INTRODUCTION: Numerous studies have suggested that oral supplementation with resveratrol exerts cardioprotective effects, but evidence of the effects on C-reactive protein (CRP) plasma levels and other cardiovascular (CV) risk factors is inconclusive. Therefore, we performed a meta-analysis to evaluate the efficacy of resveratrol supplementation on plasma CRP concentrations and selected predictors of CV risk.
METHODS: The search included PUBMED, Cochrane Library, Web of Science, Scopus, and EMBASE (up to August 31, 2014) to identify RCTs investigating the effects of resveratrol supplementation on selected CV risk factors. Quantitative data synthesis was performed using a random-effects model, with weighted mean difference (WMD) and 95% confidence intervals (CI) as summary statistics.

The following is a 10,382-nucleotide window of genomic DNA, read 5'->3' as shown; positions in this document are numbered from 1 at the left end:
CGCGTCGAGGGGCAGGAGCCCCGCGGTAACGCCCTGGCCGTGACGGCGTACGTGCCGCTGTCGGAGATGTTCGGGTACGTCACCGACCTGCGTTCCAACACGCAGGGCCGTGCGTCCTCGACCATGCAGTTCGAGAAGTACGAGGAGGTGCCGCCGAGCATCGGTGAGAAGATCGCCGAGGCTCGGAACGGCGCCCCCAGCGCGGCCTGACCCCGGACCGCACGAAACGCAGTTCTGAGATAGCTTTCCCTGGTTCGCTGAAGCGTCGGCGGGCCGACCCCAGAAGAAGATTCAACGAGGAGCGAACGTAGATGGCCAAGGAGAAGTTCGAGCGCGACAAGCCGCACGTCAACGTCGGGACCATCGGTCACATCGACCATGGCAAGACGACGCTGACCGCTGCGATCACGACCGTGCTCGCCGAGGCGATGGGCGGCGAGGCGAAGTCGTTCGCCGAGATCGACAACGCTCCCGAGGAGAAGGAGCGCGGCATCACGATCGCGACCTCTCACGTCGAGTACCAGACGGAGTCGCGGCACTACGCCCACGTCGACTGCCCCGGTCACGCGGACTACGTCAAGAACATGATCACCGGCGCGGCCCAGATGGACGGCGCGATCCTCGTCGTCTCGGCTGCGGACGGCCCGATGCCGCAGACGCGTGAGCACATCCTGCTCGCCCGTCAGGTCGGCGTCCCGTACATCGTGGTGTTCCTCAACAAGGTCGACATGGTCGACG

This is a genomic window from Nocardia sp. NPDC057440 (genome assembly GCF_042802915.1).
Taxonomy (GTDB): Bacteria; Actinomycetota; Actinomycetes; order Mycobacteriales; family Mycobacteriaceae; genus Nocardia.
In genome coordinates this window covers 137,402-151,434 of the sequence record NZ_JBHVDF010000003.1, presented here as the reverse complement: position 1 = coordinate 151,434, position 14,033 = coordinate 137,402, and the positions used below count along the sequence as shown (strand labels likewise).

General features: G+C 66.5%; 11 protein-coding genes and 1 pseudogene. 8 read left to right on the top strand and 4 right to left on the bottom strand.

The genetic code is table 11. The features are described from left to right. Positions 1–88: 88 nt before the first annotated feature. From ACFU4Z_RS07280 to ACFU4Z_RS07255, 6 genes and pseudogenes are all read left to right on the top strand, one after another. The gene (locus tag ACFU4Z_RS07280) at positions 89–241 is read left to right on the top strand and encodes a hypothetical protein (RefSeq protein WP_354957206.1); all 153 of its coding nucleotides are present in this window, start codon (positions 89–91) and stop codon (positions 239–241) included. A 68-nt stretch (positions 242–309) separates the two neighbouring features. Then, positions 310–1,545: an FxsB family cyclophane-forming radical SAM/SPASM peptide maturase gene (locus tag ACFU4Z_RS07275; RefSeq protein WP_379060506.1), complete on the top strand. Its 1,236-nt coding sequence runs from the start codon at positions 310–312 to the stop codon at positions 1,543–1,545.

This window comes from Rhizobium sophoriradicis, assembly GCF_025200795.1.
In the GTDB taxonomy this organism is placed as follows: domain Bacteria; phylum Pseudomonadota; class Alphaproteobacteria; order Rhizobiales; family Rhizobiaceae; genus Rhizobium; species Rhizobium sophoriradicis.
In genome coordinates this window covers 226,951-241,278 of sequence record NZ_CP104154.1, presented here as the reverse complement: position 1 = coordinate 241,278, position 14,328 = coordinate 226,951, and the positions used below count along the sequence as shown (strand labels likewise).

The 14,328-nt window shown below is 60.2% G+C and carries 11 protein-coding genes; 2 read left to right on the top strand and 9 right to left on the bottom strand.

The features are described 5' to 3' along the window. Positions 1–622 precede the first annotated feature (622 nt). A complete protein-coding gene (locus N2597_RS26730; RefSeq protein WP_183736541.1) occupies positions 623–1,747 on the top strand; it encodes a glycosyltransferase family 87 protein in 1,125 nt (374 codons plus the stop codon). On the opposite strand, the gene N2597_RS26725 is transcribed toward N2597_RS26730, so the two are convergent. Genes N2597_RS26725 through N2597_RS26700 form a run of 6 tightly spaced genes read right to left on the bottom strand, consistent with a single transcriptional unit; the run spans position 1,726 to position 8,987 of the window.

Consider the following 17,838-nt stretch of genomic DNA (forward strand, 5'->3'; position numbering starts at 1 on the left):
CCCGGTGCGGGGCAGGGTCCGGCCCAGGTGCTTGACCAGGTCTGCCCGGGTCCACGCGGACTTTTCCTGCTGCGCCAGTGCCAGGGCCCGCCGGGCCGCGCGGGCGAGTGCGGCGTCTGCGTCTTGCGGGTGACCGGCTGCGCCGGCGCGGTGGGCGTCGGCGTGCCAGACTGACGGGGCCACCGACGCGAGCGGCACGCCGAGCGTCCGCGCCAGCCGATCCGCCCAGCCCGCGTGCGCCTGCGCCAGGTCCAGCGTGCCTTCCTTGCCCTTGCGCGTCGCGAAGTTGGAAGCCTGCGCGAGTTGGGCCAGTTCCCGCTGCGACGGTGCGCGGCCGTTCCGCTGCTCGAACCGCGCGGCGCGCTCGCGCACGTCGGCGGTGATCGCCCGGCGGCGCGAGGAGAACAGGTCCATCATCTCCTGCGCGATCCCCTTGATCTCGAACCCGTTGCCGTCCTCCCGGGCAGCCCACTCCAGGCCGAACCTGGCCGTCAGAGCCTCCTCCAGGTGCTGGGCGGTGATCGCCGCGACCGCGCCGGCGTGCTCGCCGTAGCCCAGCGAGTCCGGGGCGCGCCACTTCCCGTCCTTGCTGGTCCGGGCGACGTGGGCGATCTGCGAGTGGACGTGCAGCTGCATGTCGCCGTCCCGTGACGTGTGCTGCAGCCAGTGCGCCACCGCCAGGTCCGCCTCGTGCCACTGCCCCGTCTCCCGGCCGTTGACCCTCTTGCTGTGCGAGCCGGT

RESULTS: Meta-analysis of data from 10 RCTs (11 treatment arms) did not support a significant effect of resveratrol supplementation in altering plasma CRP concentrations (WMD: -0.144mg/L, 95% CI: -0.968-0.680, p=0.731). Resveratrol supplementation was not found to alter plasma levels of total cholesterol (WMD: 1.49mg/dL, 95% CI: -14.96-17.93, p=0.859), low density lipoprotein cholesterol (WMD: -0.31mg/dL, 95% CI: -9.57-8.95, p=0.948), triglycerides (WMD: 2.67mg/dL, 95% CI: -28.34-33.67, p=0.866), and glucose (WMD: 1.28mg/dL, 95% CI: -5.28-7.84, p=0.703). It also slightly reduced high density lipoprotein cholesterol concentrations (WMD: -4.18mg/dL, 95% CI: -6.54 to -1.82, p=0.001). Likewise, no significant effect was observed on systolic (WMD: 0.82mmHg, 95% CI: -8.86-10.50, p=0.868) and diastolic blood pressure (WMD: 1.72mmHg, 95% CI: -6.29-9.73, p=0.674).
CONCLUSIONS: This meta-analysis of available RCTs does not suggest any benefit of resveratrol supplementation on CV risk factors. Larger, well-designed trials are necessary to confirm these results.